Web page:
DJ Equity All REIT Total Return Index 1.7 -2.8 4.6 2.8 8.2 7.4
S&P 500, Dow Jones Global ex-US, Gold, Bloomberg Commodity Index returns exclude reinvested dividends (gold does not pay a dividend) and the three-, five-, and 10-year returns are annualized; the DJ Equity All REIT Total Return Index does include reinvested dividends and the three-, five-, and 10-year returns are annualized; and the 10-year Treasury Note is simply the yield at the close of the day on each of the historical time periods.
Sources: Yahoo! Finance, Barron’s, djindexes.com, London Bullion Market Association.
Past performance is no guarantee of future results. Indices are unmanaged and cannot be invested into directly. N/A means not applicable.

certain parts of the circular economy probably adapt to cities and towns better than they do to rural areas.

What is the circular economy?

It is “a system that reduces waste through the efficient use of resources. Businesses that are part of the circular economy seek to redesign the current take/make/dispose economy, a model which relies on access to cheap raw materials and mass production. For example, car sharing addresses the inefficiency of privately owned cars – which are typically used for less than one hour a day,” explains Morgan Stanley.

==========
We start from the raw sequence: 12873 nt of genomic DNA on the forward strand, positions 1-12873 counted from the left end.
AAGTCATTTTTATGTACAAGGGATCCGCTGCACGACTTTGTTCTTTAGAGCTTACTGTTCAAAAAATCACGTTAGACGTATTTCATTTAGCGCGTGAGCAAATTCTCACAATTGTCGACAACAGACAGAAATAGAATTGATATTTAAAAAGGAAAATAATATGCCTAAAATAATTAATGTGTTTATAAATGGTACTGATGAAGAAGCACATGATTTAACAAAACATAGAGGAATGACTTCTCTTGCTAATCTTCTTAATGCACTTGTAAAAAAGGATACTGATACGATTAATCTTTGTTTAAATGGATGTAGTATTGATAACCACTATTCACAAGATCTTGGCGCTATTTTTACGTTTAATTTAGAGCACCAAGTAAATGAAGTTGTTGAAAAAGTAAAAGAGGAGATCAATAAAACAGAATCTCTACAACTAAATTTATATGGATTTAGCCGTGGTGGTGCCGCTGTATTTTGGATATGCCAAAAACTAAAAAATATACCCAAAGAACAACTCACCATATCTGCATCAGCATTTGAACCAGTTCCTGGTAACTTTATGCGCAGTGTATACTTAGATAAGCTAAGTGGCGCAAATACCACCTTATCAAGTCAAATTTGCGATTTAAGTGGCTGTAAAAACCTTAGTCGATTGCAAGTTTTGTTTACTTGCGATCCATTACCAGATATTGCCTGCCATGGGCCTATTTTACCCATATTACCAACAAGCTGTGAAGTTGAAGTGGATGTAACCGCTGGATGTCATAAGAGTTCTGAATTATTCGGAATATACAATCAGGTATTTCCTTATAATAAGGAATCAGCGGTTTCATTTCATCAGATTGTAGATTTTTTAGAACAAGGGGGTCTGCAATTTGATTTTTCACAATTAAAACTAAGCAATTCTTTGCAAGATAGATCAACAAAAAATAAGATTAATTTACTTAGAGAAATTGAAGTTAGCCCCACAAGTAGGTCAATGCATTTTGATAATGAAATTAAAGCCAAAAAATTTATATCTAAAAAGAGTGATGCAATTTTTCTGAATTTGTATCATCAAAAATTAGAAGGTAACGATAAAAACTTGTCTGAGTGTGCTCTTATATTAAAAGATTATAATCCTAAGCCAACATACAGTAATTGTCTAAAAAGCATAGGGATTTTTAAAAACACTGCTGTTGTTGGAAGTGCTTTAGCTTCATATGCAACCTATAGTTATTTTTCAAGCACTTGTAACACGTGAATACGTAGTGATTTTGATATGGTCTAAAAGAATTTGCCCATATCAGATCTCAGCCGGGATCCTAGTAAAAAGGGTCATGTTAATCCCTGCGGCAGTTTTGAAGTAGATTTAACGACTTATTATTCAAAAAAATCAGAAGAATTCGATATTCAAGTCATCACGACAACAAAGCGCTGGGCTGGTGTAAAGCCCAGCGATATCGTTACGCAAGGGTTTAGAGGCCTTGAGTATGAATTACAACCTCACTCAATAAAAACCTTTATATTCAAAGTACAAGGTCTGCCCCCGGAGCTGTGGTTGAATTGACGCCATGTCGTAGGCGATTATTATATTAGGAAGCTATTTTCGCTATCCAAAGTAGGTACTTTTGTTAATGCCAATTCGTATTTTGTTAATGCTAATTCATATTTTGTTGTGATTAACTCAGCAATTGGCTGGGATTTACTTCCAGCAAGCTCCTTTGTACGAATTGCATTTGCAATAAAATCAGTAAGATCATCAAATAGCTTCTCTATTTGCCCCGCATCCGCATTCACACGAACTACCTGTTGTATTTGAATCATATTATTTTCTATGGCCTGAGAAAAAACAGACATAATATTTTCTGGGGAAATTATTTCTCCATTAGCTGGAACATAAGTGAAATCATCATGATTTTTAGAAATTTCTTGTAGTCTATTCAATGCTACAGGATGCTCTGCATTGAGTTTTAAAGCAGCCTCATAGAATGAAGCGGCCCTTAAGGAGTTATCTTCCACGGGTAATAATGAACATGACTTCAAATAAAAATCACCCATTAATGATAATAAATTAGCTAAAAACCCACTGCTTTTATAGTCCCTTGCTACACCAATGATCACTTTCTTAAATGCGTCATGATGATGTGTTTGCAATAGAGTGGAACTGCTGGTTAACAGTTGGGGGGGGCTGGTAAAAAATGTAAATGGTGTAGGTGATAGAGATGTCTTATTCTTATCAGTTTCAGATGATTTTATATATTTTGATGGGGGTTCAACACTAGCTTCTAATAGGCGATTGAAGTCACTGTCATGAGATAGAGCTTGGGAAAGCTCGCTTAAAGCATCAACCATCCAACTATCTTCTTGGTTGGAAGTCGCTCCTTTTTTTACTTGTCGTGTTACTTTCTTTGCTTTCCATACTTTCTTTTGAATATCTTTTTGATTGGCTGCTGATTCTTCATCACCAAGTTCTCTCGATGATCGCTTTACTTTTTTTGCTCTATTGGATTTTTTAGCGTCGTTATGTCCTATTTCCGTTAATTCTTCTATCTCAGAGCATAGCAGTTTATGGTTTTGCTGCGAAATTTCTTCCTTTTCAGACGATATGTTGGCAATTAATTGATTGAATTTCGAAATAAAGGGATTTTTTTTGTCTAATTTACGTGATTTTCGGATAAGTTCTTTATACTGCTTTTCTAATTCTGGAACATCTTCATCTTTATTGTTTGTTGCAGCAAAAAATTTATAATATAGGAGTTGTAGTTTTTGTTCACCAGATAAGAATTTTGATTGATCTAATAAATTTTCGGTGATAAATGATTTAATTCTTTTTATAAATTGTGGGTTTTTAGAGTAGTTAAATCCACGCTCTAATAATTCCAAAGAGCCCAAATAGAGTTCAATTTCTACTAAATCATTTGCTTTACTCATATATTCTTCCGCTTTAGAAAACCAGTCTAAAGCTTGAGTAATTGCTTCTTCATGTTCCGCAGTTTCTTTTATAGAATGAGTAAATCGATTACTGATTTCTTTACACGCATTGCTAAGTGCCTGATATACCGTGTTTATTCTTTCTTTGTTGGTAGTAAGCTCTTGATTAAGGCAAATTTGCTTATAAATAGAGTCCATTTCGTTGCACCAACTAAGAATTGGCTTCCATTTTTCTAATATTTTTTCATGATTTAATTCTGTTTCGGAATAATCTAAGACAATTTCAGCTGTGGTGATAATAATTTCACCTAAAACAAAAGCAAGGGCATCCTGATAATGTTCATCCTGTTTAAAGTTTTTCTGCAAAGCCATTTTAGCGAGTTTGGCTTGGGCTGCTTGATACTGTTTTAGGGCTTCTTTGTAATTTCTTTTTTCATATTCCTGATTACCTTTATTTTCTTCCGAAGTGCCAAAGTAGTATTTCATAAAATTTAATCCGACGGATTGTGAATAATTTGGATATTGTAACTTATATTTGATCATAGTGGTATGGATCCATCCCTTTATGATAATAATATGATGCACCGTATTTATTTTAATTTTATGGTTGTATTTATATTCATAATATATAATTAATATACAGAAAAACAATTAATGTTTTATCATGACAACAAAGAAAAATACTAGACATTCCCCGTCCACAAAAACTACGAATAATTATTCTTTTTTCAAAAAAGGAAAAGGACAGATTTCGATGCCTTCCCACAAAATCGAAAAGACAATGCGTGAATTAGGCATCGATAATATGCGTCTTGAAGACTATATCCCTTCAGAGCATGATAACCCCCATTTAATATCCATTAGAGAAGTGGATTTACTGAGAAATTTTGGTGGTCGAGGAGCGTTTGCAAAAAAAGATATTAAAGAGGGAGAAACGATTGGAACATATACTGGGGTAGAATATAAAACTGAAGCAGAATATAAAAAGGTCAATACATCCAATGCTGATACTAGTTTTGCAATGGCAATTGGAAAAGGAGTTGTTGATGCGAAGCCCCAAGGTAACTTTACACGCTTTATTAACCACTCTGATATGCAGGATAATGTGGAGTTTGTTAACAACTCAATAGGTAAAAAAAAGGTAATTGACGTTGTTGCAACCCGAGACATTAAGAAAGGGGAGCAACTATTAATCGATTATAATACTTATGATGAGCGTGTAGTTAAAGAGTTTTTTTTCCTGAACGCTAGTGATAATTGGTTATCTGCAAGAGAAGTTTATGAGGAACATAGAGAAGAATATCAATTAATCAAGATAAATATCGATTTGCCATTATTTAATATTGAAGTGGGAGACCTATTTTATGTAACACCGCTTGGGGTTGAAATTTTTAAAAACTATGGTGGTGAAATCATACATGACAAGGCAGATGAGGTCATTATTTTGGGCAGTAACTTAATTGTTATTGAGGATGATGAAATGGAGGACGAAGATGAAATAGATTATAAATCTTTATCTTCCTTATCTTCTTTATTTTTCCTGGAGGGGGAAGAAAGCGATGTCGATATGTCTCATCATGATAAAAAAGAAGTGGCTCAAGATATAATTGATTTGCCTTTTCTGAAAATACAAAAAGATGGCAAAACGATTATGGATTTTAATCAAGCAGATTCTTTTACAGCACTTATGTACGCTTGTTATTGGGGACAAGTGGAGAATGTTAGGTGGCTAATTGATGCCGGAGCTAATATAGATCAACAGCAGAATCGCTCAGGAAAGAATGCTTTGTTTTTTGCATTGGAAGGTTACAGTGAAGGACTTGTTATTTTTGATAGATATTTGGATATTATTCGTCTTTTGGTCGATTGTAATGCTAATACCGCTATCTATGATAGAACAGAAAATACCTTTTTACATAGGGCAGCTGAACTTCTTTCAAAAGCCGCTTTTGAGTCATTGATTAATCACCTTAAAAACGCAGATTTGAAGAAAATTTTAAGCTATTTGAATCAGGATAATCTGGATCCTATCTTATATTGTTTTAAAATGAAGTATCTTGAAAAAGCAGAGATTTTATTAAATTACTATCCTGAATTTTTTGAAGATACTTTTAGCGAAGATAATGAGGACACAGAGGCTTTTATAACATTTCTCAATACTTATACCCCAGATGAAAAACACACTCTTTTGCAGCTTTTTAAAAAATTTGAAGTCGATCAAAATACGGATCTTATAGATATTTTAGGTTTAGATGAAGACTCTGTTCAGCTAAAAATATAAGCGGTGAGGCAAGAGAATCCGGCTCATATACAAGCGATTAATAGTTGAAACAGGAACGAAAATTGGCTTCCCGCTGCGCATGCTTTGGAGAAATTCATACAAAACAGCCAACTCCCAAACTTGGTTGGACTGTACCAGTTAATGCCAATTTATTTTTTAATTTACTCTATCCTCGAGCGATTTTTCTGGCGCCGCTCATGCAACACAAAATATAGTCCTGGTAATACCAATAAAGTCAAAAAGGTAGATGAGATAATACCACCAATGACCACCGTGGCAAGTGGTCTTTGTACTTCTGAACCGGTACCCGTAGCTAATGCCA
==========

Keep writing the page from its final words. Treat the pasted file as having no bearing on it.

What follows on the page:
Imagine not owning a car.

Clearly, it’s not something that would work everywhere. However, if you live in a city or town that has public transportation, ride sharing, car rentals, and bicycles, it’s possible. If you’re retired and you can organize your days in the way you like, it may even be sensible because owning a car is expensive. Transportation costs are the second highest budget item for most households, reports U.S. News. Housing costs top the list.

Giving up a car could help households save a lot of money.

According to AAA, owning and operating a new car in 2017 cost about $8,469 annually, on average, or $706 a month. Small sedans are the least costly ($6,354 per year), on average, and pickup trucks are the most expensive ($10,054 per year), on average, of the vehicles in the study. The calculations include sales price, depreciation, maintenance, repair, and fuel costs.